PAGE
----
I’m busy working on pieces about further community and activist contacts I had with the School of Americas Watch delegation to Guatemala. In the meantime, please check out this article from The Nation about “investor rights” and mining – it has great info about the impact of NAFTA/CAFTA on community struggles against transnational mining projects. Please click on the link below:
Monthly Archives: February 2014
What is the value of memory? When a community suffers a terrible collective trauma, is it best (or even possible) to simply try to forget the the trauma, or does healing come through working for justice and remembrance? This week, as part of the School of Americas Watch (SOAW) delegation to Guatemala, I was able to learn about one community’s struggle to reconstruct their village and gain state recognition of the pain and loss they suffered as a result of a massacre by the military in 1981.
Cocop is a village of sixty indigenous Mayan families located in the Ixil area of the Quiché Department of Guatemala. The Ixil region was one of the areas most ravaged by Guatemala’s civil war – between 70-90% of Ixil villages were destroyed, and thousands of civilians killed. Last year, the Ixil community received international attention during the trial of former president General Rios Montt, who was convicted of committing genocide against them. The verdict was overturned one week later due to a legal technicality.
Cocop did not escape the horrific violence that affected thousands in the Ixil area. On April 16, 1981, the military entered the village and murdered 68 residents, burned their homes, and destroyed their crops. Among those killed were 38 children. Terrified for their lives, the surviving members of Cocop hurriedly buried their loved ones’ remains in mass graves, then fled to the mountains. The survivors were eventually only able to return when the commander of the local military base gave them “permission” to do so. However, they found that they had lost much of their land, and were kept under close control by the military.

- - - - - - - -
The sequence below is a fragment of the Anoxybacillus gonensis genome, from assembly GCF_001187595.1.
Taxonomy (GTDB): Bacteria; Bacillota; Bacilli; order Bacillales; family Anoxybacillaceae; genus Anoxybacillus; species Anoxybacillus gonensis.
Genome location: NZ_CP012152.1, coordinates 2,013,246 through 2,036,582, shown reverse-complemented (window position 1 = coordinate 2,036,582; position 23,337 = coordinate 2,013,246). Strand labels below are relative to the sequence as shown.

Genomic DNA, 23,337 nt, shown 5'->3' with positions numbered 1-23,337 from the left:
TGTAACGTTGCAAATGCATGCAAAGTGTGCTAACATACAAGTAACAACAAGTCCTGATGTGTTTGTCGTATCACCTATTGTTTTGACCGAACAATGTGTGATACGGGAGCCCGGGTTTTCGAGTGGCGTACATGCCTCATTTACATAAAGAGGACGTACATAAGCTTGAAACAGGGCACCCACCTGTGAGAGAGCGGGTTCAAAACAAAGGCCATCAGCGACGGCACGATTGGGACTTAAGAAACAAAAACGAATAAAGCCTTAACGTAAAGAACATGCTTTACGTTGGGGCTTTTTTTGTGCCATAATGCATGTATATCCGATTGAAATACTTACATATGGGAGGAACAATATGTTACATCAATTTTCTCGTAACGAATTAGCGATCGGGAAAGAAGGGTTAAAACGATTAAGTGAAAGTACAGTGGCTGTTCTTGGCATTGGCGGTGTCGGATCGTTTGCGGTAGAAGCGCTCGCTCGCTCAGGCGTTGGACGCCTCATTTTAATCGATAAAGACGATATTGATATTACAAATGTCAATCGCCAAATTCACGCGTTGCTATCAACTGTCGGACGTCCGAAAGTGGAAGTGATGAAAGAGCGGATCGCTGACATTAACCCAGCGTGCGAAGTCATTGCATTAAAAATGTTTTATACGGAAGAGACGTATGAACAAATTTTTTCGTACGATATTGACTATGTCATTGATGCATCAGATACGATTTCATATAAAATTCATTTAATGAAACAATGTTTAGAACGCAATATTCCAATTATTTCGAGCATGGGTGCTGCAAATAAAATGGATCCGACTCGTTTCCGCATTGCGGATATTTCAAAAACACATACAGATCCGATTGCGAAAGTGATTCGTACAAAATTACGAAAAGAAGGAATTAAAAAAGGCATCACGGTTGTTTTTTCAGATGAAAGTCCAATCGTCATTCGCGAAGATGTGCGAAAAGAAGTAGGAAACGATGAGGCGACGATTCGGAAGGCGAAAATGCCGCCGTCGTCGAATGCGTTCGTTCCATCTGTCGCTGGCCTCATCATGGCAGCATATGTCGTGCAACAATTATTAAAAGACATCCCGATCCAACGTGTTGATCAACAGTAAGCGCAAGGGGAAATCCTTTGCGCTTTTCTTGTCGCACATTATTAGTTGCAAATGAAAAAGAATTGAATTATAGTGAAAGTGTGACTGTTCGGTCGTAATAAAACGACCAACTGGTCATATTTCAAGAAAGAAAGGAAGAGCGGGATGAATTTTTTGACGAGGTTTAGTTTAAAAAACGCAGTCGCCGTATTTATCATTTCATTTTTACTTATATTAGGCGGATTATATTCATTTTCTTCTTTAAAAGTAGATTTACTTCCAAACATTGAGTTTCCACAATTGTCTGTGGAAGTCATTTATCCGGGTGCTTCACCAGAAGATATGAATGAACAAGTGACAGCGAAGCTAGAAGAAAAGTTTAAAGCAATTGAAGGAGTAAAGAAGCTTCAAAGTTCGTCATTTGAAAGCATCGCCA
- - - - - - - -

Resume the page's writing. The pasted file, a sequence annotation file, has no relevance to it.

The official military version of events was reported in Guatemalan daily Prensa Libre shortly afterwards. Per the article, the military had engaged in a battle with armed guerrillas in Cocop. A CIA telegram sent on April 17 reported receiving a report of a large number of people killed in Cocop who, per sources, were “subversives” who “attacked” the military.
Now, more than 30 years later, Cocop residents continue to fight for dignity and justice for their community. Guatemalan NGO Centro de Analisis Forense Y Ciencias Aplicadas (CAFCA) has worked closely with community leaders on projects of exhumation, burial of the recovered remains in accord with local cultural practices, preservation of historical memory, and fighting for reparations that are their right under Guatemalan law. As was stated by one CAFCA member, “exhumation is an act of justice”. When community members can identify and honor their deceased family members, speak aloud about the crimes committed against them, and pursue reparations from the government, they can begin to heal and reconstruct their community.
Don Jacinto de Paz, a community leader, along with several other Cocop community members, showed us the site where mass graves were located. With the help of CAFCA, the community was able to exhume some of their family members’ remains and then bury them in a new cemetery. The community has also worked very hard to gain the reparations owed to them as indicated in Guatemalan law, but have seen little progress in their struggle. One community member, a widow, became emotional as she spoke about the state’s failure to recognize the village’s suffering as a result of the massacre, the results of which are still felt today.
Several delegation members shared their deep shame that the U.S. government had financially and politically supported the Guatemalan government and military through much of the civil war, especially during the years of the repression in the Ixil area. Mention was also made of the role of the School of Americas in training Rios Montt, among other perpetrators of gross human rights violations during the civil war.
We left Cocop with plans to provide support for them in their struggle for justice. I’m left with many thoughts about the concept of “transitional justice”. I work with survivors of torture, and have learned through that experience about the power of memory and truth-telling in healing and reconciliation. The people of Cocop have taught me yet more about the importance of honoring the past in order to prepare for the future.